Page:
Thursday, February 12, 2009

Watch out for the shrapnel!



I've been making wooden sculptures this last week or so. Most of them are made from offcuts and are really quite small at 2" or so but the one shown here is 35 cm tall, or 14" in old money.

This Grecian figure is based on one of the Karyatids of which I have done several drawings lately. She is carved from a piece of four by two timber. An offcut from a length of floor joisting/rafter.

Today I started on another figure, slightly larger. I've been doing the rough carving all day. Big mallet, big (20 mm) gouge and giving it some welly. Shrapnel ricocheting round the studio in all directions! Very good activity for a cold day, also very therapeutic.

Carving is a very physical form of art making. I've had a good day. More of the same tomorrow.

4 comments:

Swearing Mother said...

Who was it that said, when asked how he had carved a lion from a huge piece of wood, that he'd just chipped away all the bits that didn't look like lion?

Is that how you do it? Looks very hard to me Norman.

Norman said...

More or less, yes. In a way its a bit like unpacking a box where all the packing chips have got glued together and you have to tease it out with a hammer and chisel.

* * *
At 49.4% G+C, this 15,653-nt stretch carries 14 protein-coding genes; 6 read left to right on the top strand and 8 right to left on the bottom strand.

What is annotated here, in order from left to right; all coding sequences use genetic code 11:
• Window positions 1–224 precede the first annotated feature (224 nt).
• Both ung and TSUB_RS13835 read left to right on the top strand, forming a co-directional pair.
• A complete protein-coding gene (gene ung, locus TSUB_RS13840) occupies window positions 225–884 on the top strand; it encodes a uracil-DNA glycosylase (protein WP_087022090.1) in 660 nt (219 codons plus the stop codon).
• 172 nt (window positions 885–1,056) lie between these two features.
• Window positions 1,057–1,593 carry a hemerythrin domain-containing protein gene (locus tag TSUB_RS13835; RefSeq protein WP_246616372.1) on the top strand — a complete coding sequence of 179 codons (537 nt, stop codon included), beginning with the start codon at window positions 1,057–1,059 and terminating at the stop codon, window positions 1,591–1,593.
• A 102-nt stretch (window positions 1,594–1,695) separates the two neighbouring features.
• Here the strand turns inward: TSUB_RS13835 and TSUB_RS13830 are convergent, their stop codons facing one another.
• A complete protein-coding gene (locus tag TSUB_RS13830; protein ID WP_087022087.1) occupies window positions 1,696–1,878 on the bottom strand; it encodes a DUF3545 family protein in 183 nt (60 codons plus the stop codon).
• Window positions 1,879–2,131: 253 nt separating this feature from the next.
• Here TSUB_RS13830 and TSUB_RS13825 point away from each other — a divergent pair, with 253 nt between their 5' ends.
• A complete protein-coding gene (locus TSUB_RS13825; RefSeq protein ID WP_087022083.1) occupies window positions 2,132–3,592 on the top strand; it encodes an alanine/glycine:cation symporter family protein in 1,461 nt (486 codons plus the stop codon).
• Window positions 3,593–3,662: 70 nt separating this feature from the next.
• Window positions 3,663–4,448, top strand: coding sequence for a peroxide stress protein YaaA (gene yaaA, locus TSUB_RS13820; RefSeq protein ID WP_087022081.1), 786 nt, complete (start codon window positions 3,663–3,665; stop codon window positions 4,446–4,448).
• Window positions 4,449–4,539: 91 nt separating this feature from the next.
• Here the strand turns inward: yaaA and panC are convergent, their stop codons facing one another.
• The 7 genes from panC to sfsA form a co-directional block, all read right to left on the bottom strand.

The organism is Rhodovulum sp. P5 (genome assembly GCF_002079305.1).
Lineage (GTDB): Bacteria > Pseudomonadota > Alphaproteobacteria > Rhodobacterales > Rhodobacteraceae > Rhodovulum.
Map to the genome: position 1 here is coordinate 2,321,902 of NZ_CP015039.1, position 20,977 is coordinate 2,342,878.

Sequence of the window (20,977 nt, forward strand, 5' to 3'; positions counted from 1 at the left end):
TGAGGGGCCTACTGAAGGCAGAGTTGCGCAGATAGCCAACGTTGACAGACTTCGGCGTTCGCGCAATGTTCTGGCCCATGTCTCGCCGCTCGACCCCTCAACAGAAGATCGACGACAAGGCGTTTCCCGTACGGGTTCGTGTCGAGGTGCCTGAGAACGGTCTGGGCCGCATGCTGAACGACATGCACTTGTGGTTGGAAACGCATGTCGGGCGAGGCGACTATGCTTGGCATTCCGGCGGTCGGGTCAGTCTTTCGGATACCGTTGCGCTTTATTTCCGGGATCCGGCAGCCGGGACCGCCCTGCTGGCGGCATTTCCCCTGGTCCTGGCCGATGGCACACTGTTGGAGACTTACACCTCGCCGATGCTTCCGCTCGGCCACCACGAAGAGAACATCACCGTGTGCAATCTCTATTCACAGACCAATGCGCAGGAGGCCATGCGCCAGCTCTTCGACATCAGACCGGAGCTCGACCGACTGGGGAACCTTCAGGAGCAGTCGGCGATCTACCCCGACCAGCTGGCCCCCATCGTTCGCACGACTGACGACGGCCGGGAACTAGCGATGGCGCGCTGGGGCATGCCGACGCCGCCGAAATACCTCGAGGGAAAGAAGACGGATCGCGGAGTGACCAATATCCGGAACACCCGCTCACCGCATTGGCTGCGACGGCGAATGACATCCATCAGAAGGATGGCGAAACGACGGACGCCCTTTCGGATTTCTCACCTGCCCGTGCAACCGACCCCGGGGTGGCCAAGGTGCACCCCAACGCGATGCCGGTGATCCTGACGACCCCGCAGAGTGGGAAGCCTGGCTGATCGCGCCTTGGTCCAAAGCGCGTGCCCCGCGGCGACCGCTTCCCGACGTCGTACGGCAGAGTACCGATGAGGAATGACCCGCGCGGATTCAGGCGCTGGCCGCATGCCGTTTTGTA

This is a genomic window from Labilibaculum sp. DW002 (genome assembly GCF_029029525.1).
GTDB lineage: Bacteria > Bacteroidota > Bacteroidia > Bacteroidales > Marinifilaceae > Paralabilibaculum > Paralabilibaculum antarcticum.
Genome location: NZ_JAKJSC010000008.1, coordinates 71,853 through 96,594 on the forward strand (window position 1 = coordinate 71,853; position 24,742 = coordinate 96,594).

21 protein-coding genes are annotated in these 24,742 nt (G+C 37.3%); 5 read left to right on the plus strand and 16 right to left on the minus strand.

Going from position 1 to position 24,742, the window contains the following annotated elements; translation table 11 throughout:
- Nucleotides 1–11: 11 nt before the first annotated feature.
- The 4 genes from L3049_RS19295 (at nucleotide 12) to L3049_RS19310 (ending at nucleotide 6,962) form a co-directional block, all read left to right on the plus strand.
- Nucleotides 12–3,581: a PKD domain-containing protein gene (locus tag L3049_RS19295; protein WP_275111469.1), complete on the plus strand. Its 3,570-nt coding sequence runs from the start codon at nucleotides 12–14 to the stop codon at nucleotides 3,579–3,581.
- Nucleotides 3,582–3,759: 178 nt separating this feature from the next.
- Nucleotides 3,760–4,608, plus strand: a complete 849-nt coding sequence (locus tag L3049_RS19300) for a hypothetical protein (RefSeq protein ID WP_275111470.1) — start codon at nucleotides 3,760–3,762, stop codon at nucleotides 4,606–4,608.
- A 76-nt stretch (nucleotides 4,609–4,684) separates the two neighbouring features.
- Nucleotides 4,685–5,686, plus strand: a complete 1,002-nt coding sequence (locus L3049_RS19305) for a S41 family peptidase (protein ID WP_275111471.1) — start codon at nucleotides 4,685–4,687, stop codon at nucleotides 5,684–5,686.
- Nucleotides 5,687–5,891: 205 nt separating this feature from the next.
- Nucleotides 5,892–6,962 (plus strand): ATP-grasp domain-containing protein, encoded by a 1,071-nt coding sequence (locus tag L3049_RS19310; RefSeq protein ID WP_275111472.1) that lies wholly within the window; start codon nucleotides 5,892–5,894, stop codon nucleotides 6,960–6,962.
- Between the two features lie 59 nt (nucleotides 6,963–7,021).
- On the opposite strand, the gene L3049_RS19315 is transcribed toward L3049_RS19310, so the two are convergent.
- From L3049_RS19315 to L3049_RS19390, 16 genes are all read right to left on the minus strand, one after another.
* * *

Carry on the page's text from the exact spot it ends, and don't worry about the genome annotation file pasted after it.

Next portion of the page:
Carving is much slower than painting, that's for sure!

Mickle in NZ said...

Been reading for a wee whiley, discovered you thanks to that dear Cath, one of life's treasures.

This looks so beautiful, and is reminding me of my many years ago (1983) course in Greek Art.

A different medium, yet the "essence" (?), inner workings(?), Mickle Struggling and not finding the words I want.... this piece "speaks" of you and your art.

looking forward to see what comes next - whether is this piece or your next inspiration. Continue to have fun, Michelle in NZ

Norman said...

Thank-you Michelle (in NZ).
I made sculptures some years ago but moved into painting and drawing. However, last spring I was asked to do some drawing input at the Lemba branch of Cyprus College of Art. What I was NOT told was, it was a school of stone carving!
That has rather rekindled my enthusiasm for sculpture.